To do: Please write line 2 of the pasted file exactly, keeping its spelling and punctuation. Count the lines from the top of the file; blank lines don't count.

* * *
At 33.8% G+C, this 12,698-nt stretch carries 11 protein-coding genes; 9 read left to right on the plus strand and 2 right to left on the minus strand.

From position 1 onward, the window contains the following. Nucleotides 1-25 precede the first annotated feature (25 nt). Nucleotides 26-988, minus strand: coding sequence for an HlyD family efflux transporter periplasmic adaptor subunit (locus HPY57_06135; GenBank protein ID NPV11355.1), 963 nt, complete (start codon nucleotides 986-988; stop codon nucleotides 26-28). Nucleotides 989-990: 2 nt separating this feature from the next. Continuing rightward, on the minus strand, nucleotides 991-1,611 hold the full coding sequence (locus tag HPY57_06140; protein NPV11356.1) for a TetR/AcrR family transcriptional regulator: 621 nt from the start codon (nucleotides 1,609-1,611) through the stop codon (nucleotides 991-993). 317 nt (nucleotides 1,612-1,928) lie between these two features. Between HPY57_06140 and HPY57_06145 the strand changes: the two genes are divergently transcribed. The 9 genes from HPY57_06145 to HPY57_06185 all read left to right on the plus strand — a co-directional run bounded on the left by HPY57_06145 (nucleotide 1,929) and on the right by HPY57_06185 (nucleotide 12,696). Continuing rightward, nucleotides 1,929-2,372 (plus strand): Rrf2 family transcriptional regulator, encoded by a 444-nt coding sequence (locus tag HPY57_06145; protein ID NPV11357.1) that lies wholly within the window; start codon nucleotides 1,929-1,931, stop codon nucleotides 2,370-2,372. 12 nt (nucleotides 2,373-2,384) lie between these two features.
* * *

From position 1 onward, the window contains the following. Nucleotides 1-25 precede the first annotated feature (25 nt). Nucleotides 26-988, minus strand: coding sequence for an HlyD family efflux transporter periplasmic adaptor subunit (locus HPY57_06135; GenBank protein ID NPV11355.1), 963 nt, complete (start codon nucleotides 986-988; stop codon nucleotides 26-28). Nucleotides 989-990: 2 nt separating this feature from the next. Continuing rightward, on the minus strand, nucleotides 991-1,611 hold the full coding sequence (locus tag HPY57_06140; protein NPV11356.1) for a TetR/AcrR family transcriptional regulator: 621 nt from the start codon (nucleotides 1,609-1,611) through the stop codon (nucleotides 991-993). 317 nt (nucleotides 1,612-1,928) lie between these two features. Between HPY57_06140 and HPY57_06145 the strand changes: the two genes are divergently transcribed. The 9 genes from HPY57_06145 to HPY57_06185 all read left to right on the plus strand — a co-directional run bounded on the left by HPY57_06145 (nucleotide 1,929) and on the right by HPY57_06185 (nucleotide 12,696). Continuing rightward, nucleotides 1,929-2,372 (plus strand): Rrf2 family transcriptional regulator, encoded by a 444-nt coding sequence (locus tag HPY57_06145; protein ID NPV11357.1) that lies wholly within the window; start codon nucleotides 1,929-1,931, stop codon nucleotides 2,370-2,372. 12 nt (nucleotides 2,373-2,384) lie between these two features.